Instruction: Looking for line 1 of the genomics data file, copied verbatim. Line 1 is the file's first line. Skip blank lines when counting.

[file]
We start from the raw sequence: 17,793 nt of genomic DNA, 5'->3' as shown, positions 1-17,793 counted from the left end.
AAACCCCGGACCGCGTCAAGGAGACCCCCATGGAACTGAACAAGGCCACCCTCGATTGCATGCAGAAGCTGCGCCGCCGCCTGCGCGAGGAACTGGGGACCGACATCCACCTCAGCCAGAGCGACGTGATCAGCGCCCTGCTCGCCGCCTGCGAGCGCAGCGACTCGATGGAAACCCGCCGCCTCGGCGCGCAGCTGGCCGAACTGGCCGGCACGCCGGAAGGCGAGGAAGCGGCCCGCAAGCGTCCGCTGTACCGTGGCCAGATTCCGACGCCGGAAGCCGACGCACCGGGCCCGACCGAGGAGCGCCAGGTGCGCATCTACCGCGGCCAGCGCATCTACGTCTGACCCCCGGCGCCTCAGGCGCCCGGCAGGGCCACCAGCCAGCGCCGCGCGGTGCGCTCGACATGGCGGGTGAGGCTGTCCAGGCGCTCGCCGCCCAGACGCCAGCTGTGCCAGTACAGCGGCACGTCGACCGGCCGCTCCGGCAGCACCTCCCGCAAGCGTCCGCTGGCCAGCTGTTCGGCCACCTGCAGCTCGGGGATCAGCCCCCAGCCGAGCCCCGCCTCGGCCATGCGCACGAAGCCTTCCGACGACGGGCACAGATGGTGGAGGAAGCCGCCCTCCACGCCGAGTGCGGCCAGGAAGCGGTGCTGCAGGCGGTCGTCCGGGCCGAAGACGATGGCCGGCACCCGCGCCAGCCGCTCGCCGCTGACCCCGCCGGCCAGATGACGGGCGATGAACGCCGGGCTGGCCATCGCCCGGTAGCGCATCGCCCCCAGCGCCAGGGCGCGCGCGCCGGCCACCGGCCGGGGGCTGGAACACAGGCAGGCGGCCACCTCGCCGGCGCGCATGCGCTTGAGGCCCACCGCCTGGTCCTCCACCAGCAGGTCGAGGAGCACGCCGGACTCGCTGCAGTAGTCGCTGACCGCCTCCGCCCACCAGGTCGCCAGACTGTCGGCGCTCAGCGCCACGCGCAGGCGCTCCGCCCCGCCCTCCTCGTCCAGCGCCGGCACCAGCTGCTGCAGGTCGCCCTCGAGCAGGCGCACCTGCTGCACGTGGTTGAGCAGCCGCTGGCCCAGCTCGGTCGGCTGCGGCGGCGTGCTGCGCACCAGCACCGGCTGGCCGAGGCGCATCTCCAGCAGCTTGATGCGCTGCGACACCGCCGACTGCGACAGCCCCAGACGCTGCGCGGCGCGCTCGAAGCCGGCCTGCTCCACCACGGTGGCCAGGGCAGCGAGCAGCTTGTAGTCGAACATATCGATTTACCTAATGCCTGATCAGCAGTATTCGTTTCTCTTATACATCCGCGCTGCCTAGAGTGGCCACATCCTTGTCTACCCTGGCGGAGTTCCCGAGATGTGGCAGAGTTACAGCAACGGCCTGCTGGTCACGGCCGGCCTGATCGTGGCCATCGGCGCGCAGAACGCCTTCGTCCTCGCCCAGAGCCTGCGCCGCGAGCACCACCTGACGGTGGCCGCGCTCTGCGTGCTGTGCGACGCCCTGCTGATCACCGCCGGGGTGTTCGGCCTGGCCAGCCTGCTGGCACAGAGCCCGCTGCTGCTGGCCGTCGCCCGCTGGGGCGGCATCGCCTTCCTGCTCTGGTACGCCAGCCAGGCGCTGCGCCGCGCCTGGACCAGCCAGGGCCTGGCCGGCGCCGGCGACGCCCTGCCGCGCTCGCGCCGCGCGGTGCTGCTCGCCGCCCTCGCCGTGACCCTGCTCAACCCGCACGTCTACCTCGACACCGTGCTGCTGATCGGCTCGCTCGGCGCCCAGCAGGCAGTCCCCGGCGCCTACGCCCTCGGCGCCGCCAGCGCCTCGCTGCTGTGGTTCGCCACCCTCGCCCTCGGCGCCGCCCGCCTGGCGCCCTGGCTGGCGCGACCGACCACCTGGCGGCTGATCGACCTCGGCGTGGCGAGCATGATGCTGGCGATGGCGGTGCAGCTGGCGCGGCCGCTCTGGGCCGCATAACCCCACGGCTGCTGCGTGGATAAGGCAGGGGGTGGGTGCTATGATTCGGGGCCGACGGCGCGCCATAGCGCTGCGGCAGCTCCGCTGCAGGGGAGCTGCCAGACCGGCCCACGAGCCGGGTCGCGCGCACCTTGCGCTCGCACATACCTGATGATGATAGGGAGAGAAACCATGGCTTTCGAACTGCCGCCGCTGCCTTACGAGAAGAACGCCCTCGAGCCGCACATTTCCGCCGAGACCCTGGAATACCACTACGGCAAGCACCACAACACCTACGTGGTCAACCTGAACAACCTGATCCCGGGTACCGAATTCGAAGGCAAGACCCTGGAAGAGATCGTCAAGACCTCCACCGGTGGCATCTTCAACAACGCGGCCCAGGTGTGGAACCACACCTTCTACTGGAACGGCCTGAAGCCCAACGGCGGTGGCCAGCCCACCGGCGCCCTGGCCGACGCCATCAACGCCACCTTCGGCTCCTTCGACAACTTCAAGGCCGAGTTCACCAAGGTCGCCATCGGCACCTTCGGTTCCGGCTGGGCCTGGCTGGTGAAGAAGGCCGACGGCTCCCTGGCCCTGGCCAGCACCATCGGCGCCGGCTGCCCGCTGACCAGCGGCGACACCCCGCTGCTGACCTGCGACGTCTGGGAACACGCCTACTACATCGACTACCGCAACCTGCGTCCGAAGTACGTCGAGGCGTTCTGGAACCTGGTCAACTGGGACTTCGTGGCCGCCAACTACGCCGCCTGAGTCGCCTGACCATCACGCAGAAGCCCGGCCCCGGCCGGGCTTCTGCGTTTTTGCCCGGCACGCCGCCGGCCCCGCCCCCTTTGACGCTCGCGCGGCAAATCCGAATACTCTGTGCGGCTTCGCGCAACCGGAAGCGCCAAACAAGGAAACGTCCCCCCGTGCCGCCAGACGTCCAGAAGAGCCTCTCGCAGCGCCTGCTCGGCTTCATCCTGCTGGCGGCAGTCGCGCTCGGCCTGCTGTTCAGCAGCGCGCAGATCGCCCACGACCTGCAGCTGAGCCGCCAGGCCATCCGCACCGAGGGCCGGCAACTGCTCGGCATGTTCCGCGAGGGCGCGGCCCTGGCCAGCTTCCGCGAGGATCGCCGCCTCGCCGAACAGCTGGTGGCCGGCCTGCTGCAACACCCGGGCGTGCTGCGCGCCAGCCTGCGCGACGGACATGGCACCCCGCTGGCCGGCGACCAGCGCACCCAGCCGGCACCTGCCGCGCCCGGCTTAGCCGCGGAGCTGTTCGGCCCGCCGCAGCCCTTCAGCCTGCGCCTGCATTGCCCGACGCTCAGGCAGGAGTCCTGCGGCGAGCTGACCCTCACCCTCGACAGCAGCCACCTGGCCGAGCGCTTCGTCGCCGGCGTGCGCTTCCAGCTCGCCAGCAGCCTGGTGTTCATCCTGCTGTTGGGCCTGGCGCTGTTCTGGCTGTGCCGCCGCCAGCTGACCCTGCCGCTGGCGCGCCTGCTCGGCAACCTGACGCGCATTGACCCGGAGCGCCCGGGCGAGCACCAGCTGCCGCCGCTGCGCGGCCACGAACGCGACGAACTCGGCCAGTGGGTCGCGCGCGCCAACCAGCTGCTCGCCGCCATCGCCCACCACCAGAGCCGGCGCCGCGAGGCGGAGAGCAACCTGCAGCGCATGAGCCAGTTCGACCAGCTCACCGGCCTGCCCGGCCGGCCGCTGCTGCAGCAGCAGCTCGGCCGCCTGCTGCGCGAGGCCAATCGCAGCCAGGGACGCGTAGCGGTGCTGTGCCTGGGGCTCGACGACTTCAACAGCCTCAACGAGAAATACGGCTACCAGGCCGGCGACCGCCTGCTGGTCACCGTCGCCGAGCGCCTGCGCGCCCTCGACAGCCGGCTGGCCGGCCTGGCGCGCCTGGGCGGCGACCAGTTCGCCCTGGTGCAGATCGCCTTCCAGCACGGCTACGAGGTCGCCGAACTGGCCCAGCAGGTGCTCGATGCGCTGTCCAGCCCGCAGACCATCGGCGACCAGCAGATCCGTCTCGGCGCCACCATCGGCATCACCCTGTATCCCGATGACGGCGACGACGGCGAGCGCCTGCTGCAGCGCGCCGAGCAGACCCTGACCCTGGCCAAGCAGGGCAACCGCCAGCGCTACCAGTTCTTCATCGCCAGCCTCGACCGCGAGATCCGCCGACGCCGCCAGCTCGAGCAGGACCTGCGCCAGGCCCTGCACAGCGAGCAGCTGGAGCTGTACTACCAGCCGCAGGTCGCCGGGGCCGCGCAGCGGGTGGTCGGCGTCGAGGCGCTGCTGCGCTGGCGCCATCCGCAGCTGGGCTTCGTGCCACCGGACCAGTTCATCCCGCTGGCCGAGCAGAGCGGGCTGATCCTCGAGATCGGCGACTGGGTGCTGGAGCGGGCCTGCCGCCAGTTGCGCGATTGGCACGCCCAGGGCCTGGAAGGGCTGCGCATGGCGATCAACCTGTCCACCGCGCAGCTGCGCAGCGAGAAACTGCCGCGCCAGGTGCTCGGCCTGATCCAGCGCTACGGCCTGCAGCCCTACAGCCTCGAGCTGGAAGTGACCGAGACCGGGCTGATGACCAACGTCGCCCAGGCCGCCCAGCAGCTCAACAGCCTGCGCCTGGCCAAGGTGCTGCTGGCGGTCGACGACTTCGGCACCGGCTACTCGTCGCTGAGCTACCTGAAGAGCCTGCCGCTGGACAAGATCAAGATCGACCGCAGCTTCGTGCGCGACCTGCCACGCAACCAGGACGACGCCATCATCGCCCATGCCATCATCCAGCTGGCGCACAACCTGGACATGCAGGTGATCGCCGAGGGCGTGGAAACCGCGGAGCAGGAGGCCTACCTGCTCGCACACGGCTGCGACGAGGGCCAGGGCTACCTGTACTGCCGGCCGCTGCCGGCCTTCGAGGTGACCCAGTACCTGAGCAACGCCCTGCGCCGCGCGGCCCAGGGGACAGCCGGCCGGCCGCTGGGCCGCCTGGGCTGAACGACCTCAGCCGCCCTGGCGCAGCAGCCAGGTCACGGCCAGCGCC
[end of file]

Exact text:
We start from the raw sequence: 17,793 nt of genomic DNA, 5'->3' as shown, positions 1-17,793 counted from the left end.